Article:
Date Awarded

Summer 2021

Document Type


Degree Name

Doctor of Philosophy (Ph.D.)




Adrienne Petty

Committee Member

Hiroshi Kitamura

Committee Member

Frederick Corney

Committee Member

Karen Rader


“Marketing Agencies for Science: Nonprofits, Public Science Education, and Capitalism in Modern America” explores how the manmade environment of capitalism generated and transformed nonprofit public science education from the nineteenth century to today. Each chapter considers four untold histories of public-serving organizations—including the Smithsonian Institution and the Science Museum of Virginia—across nearly 200 years to identify common trends in, and unique transformations to, the ways that Americans teach each other about science. Ultimately, nonprofit institutions taught Americans more than lessons in physics or chemistry; they communicated the practical value of scientific knowledge to attract visitors and financial support. For-profit aspects of capitalism, including mass production and the accumulation of capital, were integral to the ways that philanthropic and public-serving organizations—typically designated as nonprofits today—first created and continued to offer science education. The public that nonprofits targeted varied over time, and immigrants, African Americans, and women of all backgrounds demanded affordable access to science instruction, effectively forging a gateway into scientific professions that are still in need of greater diversity today. Furthermore, nonprofit institutions blurred the boundary between accessible science information and profit in the United States as they developed profit-seeking forms and strategies to support public-serving ventures. As such, this project, unlike others that examine public science education, emphasizes how people reproduce and change the conditions of capitalism while embracing its underlying assumptions. Research institutions sold accessible science books to survive economic depressions; curators designed exhibitions to communicate an intimate relationship between scientific discoveries and economic progress; and for-profit corporations funded groundbreaking innovations that redefined, and increased the cost of, science education. As capitalism changed in the twentieth and twenty-first centuries, so too did the lessons that nonprofits communicated to Americans about science.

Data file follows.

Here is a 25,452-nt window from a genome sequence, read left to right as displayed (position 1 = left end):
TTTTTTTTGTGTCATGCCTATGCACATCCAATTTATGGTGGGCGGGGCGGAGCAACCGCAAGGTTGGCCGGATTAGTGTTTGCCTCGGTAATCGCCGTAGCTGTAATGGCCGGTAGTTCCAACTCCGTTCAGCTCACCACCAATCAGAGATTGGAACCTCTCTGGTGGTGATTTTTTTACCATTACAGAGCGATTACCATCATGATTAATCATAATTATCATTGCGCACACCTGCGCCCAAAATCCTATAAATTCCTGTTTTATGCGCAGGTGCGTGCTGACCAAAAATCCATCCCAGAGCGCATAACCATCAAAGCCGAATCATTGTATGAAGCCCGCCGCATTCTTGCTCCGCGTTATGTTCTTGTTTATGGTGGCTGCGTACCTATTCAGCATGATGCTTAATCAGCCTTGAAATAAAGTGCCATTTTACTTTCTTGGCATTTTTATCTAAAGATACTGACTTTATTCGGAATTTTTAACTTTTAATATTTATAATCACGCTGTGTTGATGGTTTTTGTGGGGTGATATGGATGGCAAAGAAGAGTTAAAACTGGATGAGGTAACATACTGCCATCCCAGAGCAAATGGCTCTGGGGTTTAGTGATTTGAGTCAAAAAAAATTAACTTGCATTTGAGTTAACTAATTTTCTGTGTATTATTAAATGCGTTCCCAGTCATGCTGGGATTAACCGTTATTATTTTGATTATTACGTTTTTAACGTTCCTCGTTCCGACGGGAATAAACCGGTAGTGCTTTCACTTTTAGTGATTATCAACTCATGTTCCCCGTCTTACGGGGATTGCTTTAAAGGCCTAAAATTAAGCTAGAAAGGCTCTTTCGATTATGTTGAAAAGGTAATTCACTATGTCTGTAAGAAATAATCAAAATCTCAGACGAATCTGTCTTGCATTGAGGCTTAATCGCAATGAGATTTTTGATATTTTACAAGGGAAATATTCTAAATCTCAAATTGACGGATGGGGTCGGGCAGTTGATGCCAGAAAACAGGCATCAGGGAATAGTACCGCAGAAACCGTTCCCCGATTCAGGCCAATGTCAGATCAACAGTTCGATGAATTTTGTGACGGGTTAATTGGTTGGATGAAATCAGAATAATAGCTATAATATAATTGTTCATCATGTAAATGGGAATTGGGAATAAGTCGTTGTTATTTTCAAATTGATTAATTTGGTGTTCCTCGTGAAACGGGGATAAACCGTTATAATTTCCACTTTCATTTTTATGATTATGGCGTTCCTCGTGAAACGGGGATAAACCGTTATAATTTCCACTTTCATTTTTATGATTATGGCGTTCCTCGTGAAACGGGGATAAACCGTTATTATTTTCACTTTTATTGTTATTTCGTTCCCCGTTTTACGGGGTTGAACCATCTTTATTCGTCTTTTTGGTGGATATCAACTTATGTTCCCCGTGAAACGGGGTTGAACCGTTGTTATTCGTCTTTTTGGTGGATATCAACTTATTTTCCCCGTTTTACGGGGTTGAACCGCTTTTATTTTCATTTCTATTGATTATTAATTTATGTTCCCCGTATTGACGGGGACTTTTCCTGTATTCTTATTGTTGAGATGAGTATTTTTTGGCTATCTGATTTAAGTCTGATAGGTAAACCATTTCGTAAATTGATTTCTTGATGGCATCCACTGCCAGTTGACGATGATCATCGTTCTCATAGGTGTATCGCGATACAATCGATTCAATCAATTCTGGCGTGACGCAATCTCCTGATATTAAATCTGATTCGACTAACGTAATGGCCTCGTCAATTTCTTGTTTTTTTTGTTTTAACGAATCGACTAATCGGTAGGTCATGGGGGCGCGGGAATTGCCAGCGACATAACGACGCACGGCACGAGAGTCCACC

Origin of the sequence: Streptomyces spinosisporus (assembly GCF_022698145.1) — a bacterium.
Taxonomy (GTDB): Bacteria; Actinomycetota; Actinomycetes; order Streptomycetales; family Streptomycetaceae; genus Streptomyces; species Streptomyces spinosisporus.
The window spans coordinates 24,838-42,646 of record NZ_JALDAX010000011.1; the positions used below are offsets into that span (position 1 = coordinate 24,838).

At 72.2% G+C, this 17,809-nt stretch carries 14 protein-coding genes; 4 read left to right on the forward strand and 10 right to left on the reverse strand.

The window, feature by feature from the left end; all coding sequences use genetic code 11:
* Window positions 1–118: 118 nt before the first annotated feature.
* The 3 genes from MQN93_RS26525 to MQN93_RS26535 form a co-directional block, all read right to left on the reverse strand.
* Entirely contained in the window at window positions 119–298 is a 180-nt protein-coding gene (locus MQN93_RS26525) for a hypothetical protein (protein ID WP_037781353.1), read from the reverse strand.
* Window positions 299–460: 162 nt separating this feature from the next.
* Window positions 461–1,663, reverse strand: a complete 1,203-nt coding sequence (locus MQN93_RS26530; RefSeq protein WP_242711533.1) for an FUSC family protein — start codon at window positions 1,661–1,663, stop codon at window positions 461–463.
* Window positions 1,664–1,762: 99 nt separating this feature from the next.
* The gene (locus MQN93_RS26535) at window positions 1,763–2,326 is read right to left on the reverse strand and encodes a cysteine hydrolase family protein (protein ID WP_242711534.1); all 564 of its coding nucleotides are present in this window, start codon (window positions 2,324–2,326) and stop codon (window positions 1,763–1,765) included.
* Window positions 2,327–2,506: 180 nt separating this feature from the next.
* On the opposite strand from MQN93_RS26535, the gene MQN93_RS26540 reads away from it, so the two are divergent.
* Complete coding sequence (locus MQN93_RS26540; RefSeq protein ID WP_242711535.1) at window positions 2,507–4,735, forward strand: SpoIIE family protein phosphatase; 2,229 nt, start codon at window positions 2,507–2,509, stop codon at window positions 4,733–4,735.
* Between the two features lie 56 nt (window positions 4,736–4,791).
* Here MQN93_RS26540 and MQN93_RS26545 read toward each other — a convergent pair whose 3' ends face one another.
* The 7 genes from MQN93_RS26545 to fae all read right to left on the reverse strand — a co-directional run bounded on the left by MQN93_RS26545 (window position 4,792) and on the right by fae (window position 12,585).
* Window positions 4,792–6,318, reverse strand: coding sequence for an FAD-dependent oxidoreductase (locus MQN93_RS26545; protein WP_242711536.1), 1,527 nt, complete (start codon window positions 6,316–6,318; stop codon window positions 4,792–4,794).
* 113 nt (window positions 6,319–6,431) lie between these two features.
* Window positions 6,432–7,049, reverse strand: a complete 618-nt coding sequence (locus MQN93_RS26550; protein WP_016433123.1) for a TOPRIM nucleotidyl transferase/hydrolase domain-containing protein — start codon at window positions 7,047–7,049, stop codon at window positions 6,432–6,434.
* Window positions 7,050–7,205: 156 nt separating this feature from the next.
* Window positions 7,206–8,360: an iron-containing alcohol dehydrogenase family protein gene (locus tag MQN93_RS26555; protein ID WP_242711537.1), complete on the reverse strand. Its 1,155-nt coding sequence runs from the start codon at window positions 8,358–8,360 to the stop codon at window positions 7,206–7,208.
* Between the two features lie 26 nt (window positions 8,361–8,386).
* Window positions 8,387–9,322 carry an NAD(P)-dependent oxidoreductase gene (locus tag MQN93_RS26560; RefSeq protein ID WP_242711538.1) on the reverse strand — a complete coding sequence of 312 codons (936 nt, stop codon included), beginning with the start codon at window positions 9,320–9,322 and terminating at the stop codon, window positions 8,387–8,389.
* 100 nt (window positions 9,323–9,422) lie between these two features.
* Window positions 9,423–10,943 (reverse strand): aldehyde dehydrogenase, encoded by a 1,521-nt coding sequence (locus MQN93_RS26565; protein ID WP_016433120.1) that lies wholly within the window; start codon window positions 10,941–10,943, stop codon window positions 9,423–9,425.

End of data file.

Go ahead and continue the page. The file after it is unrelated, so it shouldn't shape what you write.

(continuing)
© The Author

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